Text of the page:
The Biden administration will open up U.S. land borders with Canada and Mexico to non-essential travel starting in November — but only to those fully vaccinated against COVID-19.
Why it matters: Government officials and business leaders have decried the economic impact pandemic travel restrictions have had on border communities. They have called for the U.S. to reopen the borders given high, and rising, vaccinations rates there.
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What's happening: Officials will implement land border vaccine requirements in two phases, an administration official told reporters on a Tuesday evening call.
Early next month, non-essential travelers from Mexico and Canada who provide proof of full vaccination will be allowed into the U.S. at land ports of entry. Unvaccinated people will not be allowed into the U.S. for non-essential reasons like tourism and visiting friends and family.
Air travel restrictions will also be lifted in early November, as was announced last month.
In early January, everyone crossing U.S. land borders will be required to be fully vaccinated — whether coming for essential or non-essential reasons.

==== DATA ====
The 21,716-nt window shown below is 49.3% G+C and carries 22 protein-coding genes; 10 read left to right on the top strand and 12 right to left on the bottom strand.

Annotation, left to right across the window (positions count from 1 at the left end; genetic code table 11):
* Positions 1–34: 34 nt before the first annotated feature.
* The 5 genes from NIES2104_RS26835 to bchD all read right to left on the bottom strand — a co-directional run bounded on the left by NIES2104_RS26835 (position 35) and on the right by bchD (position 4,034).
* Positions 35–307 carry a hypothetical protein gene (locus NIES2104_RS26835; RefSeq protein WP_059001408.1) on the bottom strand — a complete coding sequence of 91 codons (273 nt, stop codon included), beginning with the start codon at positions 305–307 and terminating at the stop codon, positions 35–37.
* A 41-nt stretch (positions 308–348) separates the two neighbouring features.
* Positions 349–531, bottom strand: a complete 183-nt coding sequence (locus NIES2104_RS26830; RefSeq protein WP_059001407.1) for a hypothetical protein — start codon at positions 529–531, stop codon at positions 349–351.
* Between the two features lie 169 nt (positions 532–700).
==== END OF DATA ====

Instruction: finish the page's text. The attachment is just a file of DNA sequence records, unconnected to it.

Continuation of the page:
What they're saying: "This is long overdue," Rep. Veronica Escobar (D-Texas) told Axios Tuesday. She added that the delay in the U.S. decision to fully reopen the border has had devastating impacts.
"I'm really concerned that some of these businesses will never reopen and I think border communities, suffered disproportionately," Escobar said.
How the protocols are implemented will be critical, Escobar said. "I want to make sure it doesn't create bottlenecks at our ports," she added.
What to watch: Despite easing some coronavirus-related travel restrictions, the Biden administration continues to use a Trump-era policy tied to the pandemic that has allowed to quickly turn back hundreds of thousands of migrants and asylum seekers to Mexico.
Escobar said she believes Title 42 "should have been lifted a long time ago. I don't think Title 42 protects the health, safety and welfare of migrants or agents," she said.
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